Water use efficiency is a driving factor for the Australian rice industry. Australian rice farmers grow rice in one of the driest continents in the world, achieving some of the world’s highest yields per hectare and water use efficiency per kilogram produced (Dunn & Pal Singh, 2013). In recent years, the availability of water for agricultural production has been reduced significantly as a result of government policy. Australian rice farmers are also under constant scrutiny to justify their water usage, so need to develop new technologies and practices. Historically Australia is one of the few countries to establish a rice crop by flying rice seed into a flooded bay. The majority of the countries visited establish their crops by drilling seed into the soil and establish by flushing. In Australia, this technique could be more broadly adopted with significant savings in water use and input costs.
Straighthead is a ‘physiological’ disorder of rice which causes floret sterility and reduced grain yield. The symptoms are only obvious at panicle emergence and it is often confused with cold induced sterility, particularly in less severe cases.
Although there is no known cause of straighthead it is thought to be related to soil conditions induced by permanent flooding. It is not seed borne or transmitted around the farm.
Snails in rice crops are becoming a more significant problem for growers because of increased levels of repeat cropping aimed at maximising water use efficiency. Repeat cropping allows dormant snails to survive in the soil. Research on copper sulphate aimed at gaining product registration and ensuring its ongoing availability for snail control has shown that its variable performance relates strongly to soil type. Higher application rates are needed to the water above soils rich in dissolved organic carbon. Even above soils low in dissolved organic carbon, biologically active copper concentrations fall dramatically within an hour of application. Although soil testing could allow copper application rates to be ‘fine-tuned’ for individual fields, finding alternative chemicals unaffected by soil type should be a higher priority.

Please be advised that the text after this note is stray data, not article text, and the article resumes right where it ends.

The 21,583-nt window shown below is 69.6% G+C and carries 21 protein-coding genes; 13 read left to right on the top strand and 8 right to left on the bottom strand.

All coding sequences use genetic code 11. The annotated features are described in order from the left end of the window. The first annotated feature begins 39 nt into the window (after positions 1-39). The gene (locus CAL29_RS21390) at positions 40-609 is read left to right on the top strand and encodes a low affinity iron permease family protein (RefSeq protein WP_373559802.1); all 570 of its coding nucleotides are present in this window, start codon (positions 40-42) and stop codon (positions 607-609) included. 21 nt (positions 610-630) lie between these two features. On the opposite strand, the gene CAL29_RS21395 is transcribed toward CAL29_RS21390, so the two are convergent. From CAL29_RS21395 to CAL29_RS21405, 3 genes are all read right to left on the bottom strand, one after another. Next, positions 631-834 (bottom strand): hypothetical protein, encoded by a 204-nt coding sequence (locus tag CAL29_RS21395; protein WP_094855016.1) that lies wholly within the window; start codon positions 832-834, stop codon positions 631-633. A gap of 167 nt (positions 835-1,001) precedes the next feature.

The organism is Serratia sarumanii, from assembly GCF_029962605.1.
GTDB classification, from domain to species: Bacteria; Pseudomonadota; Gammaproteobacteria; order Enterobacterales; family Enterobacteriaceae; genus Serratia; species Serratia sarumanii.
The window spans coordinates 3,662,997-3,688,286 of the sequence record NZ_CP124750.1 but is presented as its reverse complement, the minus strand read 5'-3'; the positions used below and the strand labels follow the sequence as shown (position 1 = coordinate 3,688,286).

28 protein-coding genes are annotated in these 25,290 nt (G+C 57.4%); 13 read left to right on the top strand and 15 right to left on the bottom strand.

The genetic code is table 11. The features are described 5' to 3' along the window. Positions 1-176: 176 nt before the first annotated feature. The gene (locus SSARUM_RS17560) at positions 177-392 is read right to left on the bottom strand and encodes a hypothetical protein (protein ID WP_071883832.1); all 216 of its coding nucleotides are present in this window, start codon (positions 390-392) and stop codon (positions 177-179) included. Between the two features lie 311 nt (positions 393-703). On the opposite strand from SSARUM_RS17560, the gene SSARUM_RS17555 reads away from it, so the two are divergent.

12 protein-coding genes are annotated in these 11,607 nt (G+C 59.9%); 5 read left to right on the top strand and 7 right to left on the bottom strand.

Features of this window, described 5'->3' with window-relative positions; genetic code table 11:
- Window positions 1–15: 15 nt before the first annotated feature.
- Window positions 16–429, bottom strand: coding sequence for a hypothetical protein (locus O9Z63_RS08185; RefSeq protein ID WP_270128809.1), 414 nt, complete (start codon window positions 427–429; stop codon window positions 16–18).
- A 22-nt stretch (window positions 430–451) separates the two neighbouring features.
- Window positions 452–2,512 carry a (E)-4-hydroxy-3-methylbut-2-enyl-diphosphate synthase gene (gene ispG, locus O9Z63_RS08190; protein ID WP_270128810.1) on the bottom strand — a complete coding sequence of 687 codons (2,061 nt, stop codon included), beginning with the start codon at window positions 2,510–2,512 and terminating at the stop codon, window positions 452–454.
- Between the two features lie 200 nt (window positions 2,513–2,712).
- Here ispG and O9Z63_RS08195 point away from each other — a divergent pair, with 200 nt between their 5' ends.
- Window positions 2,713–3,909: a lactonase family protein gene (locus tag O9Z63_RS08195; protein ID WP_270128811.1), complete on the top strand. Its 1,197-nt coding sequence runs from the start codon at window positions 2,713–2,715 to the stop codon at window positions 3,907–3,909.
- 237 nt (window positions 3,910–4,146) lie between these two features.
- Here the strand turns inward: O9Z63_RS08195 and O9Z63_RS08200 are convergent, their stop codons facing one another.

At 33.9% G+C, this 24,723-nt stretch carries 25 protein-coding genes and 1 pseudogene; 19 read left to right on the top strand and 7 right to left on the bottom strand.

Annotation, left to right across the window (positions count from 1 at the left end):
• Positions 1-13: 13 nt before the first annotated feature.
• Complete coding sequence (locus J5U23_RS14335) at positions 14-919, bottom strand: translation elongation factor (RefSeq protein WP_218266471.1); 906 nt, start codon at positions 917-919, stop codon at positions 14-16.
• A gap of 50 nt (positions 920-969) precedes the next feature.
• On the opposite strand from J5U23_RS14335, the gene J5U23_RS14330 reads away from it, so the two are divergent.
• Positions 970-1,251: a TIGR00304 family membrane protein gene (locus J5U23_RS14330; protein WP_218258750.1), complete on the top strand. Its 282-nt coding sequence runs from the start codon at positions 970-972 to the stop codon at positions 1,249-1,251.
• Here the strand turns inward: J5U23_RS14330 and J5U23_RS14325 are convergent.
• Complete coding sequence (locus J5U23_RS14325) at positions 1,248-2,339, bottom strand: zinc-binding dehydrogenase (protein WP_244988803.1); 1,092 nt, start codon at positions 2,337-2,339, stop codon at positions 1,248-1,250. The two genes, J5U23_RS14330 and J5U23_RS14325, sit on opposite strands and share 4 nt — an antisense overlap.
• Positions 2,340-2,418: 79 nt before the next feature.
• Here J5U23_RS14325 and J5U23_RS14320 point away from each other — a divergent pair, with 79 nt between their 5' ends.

This RIRDC report is aimed at rice growers, commercial and public advisory agronomists, rice researchers, irrigation surveyors and designers, and landforming operators in rice growing areas. The report outlines investigations into the causes of in-field variability of rice crop growth, yield and management options for improving the poor yielding areas. The project consisted of three main objectives including firstly identify and understand factors contributing to in-field spatial variability in rice yield. Secondly identify and evaluate methods by which rice growers can manage in-field spatial variability in yield to increase production, profitability and water productivity and thirdly to maintain the NIR calibrations and instruments for the rice NIR Tissue Testing Service and update the associated PI nitrogen topdressing recommendations. The project was undertaken using replicated field experiments which were located in multiple rice growers’ fields in areas of both natural soil (no cut or fill) and subsoil surfaces which had been exposed by laser levelling operations. Soil treatments consisted of both chemical fertiliser (with varying major and minor nutrients) and organic fertilisers (chicken litter and feedlot manure). Rice establishment, growth and yield were monitored and measured. Generally three sets of field experiments were implemented each season. In conjunction with this experiment each year of the project there were complementary extensive large pot experiments undertaken in a polyhouse at Yanco Agricultural Institute The research identified that most of the in-field variability in rice growth and yield variability could be attributed to poor growth and low yield being obtained on exposed sub-soil surfaces due to macro and micro nutrient deficiencies and interactions. Significant increase in rice crop growth and yield were obtained by applications of high rates of nitrogen and phosphorus fertilisers to exposed subsoils. Rice crop growth and yield responses were also were found on red brown earth soils with the application of zinc, either in the fertiliser mix sown with the seed or as a seed coat. The researchers believe that targeted applications (based on soil tests) of phosphorus and zinc, along with good pre-permanent water and PI nitrogen management will increase yields in exposed subsoil areas of rice fields. This will decrease in-field rice yield variability resulting in increased rice production and water productivity across the industry and provide flow-on economic benefits to regional communities.Read More